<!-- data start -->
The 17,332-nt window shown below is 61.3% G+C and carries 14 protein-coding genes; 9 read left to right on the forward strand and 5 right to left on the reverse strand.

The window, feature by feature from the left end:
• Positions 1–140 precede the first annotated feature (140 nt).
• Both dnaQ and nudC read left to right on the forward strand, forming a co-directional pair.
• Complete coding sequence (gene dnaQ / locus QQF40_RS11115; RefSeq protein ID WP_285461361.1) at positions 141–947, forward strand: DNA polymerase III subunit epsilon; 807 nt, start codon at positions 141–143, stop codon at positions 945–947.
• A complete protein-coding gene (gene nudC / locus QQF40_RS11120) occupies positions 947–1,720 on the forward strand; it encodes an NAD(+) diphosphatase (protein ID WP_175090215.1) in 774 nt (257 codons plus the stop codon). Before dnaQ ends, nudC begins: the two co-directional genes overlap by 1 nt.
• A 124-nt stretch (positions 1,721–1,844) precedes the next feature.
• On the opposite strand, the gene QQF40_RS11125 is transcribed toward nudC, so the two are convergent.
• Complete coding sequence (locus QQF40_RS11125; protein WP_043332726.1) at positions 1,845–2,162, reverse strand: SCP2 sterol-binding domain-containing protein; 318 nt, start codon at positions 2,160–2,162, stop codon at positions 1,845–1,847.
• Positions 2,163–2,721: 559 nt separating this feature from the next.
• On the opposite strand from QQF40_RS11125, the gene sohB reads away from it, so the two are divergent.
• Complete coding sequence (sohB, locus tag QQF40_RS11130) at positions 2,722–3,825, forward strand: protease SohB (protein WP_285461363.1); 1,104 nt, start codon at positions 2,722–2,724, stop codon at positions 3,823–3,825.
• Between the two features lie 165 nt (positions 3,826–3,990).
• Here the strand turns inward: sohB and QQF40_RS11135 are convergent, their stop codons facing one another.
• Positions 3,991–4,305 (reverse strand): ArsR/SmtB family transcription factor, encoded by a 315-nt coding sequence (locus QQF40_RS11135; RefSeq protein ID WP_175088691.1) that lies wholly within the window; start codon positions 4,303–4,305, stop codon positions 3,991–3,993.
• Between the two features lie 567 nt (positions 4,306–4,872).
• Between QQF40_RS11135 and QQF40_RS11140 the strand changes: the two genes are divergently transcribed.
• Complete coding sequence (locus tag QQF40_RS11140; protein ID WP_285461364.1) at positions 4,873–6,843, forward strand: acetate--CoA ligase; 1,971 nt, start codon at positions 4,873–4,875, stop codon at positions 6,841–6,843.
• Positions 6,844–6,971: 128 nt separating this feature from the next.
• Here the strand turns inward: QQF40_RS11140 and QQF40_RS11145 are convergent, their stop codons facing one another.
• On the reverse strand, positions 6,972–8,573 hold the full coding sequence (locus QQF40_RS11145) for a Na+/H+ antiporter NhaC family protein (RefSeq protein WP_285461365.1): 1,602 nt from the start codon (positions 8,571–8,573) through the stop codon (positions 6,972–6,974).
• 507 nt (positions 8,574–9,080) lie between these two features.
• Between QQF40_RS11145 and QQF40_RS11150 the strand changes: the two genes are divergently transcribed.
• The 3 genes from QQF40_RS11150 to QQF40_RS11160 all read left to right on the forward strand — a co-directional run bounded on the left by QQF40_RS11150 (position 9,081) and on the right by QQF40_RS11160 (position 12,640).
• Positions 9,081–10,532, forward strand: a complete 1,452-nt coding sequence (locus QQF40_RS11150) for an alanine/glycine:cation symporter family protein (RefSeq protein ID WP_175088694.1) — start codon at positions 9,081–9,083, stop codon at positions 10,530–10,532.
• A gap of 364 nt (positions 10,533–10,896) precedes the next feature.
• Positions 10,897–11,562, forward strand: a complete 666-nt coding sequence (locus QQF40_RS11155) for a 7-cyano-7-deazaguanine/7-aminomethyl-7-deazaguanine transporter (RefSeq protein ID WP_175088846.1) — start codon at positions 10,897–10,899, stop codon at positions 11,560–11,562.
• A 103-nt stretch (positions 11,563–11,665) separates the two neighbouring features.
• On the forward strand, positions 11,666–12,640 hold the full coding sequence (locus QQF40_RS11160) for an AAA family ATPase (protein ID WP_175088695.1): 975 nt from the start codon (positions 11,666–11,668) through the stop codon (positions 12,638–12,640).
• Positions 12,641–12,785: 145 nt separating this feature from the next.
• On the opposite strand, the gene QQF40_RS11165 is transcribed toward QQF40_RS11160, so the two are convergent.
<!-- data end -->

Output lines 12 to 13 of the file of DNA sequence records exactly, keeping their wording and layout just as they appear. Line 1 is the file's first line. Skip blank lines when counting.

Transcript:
• Complete coding sequence (sohB, locus tag QQF40_RS11130) at positions 2,722–3,825, forward strand: protease SohB (protein WP_285461363.1); 1,104 nt, start codon at positions 2,722–2,724, stop codon at positions 3,823–3,825.
• Between the two features lie 165 nt (positions 3,826–3,990).